Class Notes: Gov. Lee recognized as charter school champion by national group, and more education news

Gov. Bill Lee answers questions from the media during a visit to Gestamp Inc. on Friday, Feb. 1, 2019, in Chattanooga, Tenn. This was Gov. Lee's first visit to Chattanoga as Governor of Tennessee.

Gov. Lee recognized as charter school champion by national group

Tennessee Gov. Bill Lee was presented with the 2019 Champion for Charters Award during Friday's annual Tennessee Charter School Center Conference in Nashville.

The award is a national recognition of local, state, and federal policymakers who are making a difference for students by supporting high-quality public charter schools, according to a news release.

"Tennessee is privileged to have a National Charter School Champion leading our state," said Maya Bugg, CEO of the Tennessee Charter School Center, in a statement. "We have over 115 charter schools across the state serving almost 40,000 students; these public charter schools are continually meeting or exceeding state academic standards. We are thankful our Governor is committed to our vision of providing all of Tennessee's students with access to a high-quality education."

During his first year in office, Lee championed legislation that launched education savings accounts, or school vouchers, for students in two of the state's largest metropolitan areas: Nashville and Memphis. The governor also established a new Public Charter School Commission for the state in 2019.

Lee University's School of Nursing to hold mass casualty drill

Lee University students and faculty will participate in a mass casualty emergency response drill on Wednesday.

"The drill is intended to help students learn how to provide an immediate response to treating a variety of medical conditions and minister to family and survivors experiencing psychological trauma," according to a news release.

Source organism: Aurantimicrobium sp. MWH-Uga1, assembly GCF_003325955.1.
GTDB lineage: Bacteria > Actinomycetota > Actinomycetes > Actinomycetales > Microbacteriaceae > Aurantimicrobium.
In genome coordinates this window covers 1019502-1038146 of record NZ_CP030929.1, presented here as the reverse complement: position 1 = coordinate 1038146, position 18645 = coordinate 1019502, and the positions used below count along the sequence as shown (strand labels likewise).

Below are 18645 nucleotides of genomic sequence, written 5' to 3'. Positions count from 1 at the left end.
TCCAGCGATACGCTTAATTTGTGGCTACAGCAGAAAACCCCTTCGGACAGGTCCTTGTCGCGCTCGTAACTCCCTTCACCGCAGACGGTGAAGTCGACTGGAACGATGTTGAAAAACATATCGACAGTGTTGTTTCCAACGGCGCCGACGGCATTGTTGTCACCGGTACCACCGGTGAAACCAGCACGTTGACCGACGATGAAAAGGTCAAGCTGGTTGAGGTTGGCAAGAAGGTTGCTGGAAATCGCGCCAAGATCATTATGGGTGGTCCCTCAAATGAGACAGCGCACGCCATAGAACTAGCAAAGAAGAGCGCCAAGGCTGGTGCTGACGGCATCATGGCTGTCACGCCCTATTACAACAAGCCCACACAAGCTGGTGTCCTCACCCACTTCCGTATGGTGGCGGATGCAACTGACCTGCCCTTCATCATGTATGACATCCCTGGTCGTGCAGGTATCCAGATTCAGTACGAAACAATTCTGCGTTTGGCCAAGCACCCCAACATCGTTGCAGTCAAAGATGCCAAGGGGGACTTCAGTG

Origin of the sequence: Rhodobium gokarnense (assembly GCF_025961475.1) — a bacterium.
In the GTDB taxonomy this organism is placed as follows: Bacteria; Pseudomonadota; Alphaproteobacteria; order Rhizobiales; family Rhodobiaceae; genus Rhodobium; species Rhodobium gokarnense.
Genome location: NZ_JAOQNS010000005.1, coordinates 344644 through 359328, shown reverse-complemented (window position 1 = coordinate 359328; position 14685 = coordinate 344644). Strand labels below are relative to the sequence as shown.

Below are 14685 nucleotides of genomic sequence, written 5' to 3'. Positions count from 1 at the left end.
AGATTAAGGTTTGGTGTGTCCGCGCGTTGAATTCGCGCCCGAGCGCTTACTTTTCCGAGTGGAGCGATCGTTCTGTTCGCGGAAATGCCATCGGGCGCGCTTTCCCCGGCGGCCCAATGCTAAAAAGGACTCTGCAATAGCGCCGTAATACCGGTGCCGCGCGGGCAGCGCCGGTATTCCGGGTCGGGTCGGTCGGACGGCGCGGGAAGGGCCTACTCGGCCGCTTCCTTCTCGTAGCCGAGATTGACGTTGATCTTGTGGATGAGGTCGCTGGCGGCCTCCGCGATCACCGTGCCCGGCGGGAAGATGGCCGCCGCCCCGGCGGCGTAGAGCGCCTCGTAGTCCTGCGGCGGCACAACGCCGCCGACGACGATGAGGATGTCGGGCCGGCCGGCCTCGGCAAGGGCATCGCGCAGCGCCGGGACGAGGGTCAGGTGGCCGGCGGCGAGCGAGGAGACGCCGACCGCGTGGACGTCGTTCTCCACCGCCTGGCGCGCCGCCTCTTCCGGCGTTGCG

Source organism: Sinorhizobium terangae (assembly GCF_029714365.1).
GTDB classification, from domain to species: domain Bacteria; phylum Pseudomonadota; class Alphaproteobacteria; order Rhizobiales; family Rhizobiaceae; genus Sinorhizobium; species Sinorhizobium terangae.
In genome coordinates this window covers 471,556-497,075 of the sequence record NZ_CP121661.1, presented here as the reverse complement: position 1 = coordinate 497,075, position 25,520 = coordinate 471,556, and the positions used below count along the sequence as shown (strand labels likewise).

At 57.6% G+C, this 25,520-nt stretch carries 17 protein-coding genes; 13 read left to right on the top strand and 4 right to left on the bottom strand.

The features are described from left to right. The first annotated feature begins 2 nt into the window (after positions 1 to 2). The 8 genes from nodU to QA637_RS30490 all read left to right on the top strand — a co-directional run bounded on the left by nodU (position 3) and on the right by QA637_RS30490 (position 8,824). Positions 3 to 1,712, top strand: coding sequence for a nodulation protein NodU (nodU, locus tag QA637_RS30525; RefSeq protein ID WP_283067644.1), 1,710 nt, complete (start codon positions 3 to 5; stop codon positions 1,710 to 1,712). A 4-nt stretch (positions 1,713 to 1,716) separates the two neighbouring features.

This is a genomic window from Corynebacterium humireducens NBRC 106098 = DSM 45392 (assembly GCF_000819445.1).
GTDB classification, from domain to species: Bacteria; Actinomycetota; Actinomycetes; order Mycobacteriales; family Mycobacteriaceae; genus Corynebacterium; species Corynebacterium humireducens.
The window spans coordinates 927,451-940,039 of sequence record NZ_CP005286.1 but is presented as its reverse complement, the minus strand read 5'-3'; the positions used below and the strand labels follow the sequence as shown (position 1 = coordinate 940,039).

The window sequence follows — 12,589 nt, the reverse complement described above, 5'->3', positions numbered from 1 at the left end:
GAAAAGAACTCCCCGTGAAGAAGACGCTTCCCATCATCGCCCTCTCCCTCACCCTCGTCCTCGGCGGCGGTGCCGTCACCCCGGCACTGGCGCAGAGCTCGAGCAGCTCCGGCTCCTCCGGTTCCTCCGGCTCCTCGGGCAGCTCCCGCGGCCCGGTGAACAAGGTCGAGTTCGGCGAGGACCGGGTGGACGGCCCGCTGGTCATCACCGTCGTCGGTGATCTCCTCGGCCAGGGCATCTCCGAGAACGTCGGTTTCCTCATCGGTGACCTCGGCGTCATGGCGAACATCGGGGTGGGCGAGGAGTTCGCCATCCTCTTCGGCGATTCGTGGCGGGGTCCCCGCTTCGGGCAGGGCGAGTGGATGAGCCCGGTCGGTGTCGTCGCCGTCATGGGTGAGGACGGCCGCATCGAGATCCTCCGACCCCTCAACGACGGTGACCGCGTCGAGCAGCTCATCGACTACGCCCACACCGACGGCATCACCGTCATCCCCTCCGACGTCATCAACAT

It will mimic a response drill related to an intentional mass casualty incident involving the detonation of a bomb with multiple injuries and will include personnel from the university's nursing school, participants in Lee's athletic training program, journalism and theater departments, psychology department and the religion school.

"We provide this exercise so that students from various departments across campus can engage in a 'mock community response' to a disaster within a controlled simulation," said Brenda Jones, assistant professor of nursing, in a statement. "The students have the opportunity to participate in a 'real-life' scenario guided by faculty and community professionals."

Chattanooga Prep adds two new board members

Hamilton County School's only all-boys public charter school, Chattanooga Preparatory School, has elected two new members to its board of directors.

One of the new members is Wonjen Bagley, who is the co-founder of the Bridge Scholars of Chattanooga and a lecturer in social work at the University of Tennessee at Chattanooga.

Aaron Webb, chief operating officer of Morning Pointe Senior Living, was also elected. Webb works with the company's owners to develop strategic business initiatives in assisted living and memory care.

Chattanooga Prep, founded by local philanthropists Ted and Kelly Alling, opened its doors in August 2018 and currently serves students in grades sixth and seventh. Applications for the 2020-21 school year are also now open.

STEM School Chattanooga to reopen Monday

Students at STEM School Chattanooga, Hamilton County's premiere STEM-themed magnet high school, were out of class Friday because of a water problem at Chattanooga State Community College.

"The college has cancelled all activities in the CETAS building today due to a water problem," according to a press release from Hamilton County Schools.

STEM School is located in the CETAS building on the Chattanooga State campus, but classes are expected to resume Monday.

If you have news about local schools you'd like included in Class Notes, email Meghan Mangrum at